NJ.com - August 25, 2010
Desperate to close an $83 million deficit, Newark plans to sell one of the last assets it has remaining. Itself, one municipal building at a time.
Police precincts, fire houses and office buildings are being eyed for a sale the city council hopes will generate $50 million for the 2010 budget.
The financial gambit calls for the Essex County Improvement Authority to sell bonds to buy the buildings and then lease them back to Newark over a period of years, according to a plan laid out Tuesday by city and county officials.
It’s a costly and risky solution. With capital improvements, fees and services, the deal is expected to cost the city about $60 million in the long term.
Before any of that happens, the city will have to run through a gauntlet of bureaucracy at warp speed. The plan has to be approved by the authority, the Newark City Council, the Essex County Freeholders, and the state Local Finance Board.
But city leaders say they are running out of time and options to forestall a crippling financial meltdown. Without a solution soon the city will be forced to levy a 30 percent tax increase. Even with the "lease-back" revenue, Newark is facing a possible 20 percent property tax hike and more than 600 layoffs.
The city must have the $50 million in its accounts by mid-November in order to guarantee a balanced budget for this year — and avoid a potential takeover by the state. City officials Tuesday said there was no room for error or delay.
"We’ve built a calendar around a Nov. 12 to a Nov. 18 window, and we’ve worked backward," said Henry Amoroso, a paid city budget consultant. "This is unprecedentedly tight."
City leaders and budget experts disagree on how the city found itself in a budget crisis. Some say the mayor should have attacked the city’s bloated spending years ago. Others say the recession has choked off revenues at the worst possible time for Newark.
Though selling your police precincts seems a bizarre way to raise money, some urban experts say it's a solution that’s catching on.
"The variety of places that are exploring a variety of measures is really quite striking," said Mark Muro, senior fellow at the Brookings Institution. Newark is "really quite in the mainstream," he said.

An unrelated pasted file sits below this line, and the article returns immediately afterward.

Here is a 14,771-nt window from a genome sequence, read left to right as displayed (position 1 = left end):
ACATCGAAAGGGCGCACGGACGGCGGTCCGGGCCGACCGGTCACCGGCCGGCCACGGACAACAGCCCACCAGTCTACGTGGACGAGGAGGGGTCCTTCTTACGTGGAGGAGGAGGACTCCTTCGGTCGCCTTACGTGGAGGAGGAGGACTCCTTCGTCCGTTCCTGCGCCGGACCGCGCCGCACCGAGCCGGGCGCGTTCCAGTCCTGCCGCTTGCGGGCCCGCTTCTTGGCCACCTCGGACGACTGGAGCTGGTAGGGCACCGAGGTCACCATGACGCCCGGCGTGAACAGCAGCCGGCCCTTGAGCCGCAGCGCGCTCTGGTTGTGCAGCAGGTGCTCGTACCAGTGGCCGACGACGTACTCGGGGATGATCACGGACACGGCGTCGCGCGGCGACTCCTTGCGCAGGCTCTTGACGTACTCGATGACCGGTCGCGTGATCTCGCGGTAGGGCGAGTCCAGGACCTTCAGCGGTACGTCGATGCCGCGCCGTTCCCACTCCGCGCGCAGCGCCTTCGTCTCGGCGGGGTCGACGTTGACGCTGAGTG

Mayor Cory Booker’s office would not provide the list of properties being considered, but Amoroso said the buildings had to be in reasonably good condition and the city had to be the tenant. The finance building on Broad Street, one of Newark’s main drags, was mentioned as a good example, along with the city welfare building and the child and family well-being building. The only building not on the table is City Hall, officials said.
"We’re going to follow the council’s leadership on which buildings" to sell, said Booker, who stressed that the idea is being pushed by city council members. "At the end of the day, they’re the deciders. They and the Essex County Improvement Authority."
Essex County Executive Joseph DiVincenzo said as long as bond buyers and not taxpayers were the only ones liable in the transaction, he would support it, but he warned that it is far from a done deal.
"It’s just in the beginning stages," DiVincenzo said. "There’s a lot of work that has to be done. Every building has to be appraised."
Newark will pay the county between $50,000 and $100,000 to appraise the properties as well as hire their own evaluators.
The plan was first floated by West Ward Councilman Ronald Rice as one of several alternatives to the creation of a municipal utilities authority to manage the city’s water. When the council tabled the MUA, it was left with a $70 million hole in the 2010 budget. That number has grown to $83 million, Amoroso said Tuesday.
Rice said he is glad the administration is working more closely with the council after the failure of the MUA.
"I have to give my colleagues credit. They’re the ones who were emphatic that the administration drill down on these ideas," Rice said. "We were told put up or shut up, so we started putting up."
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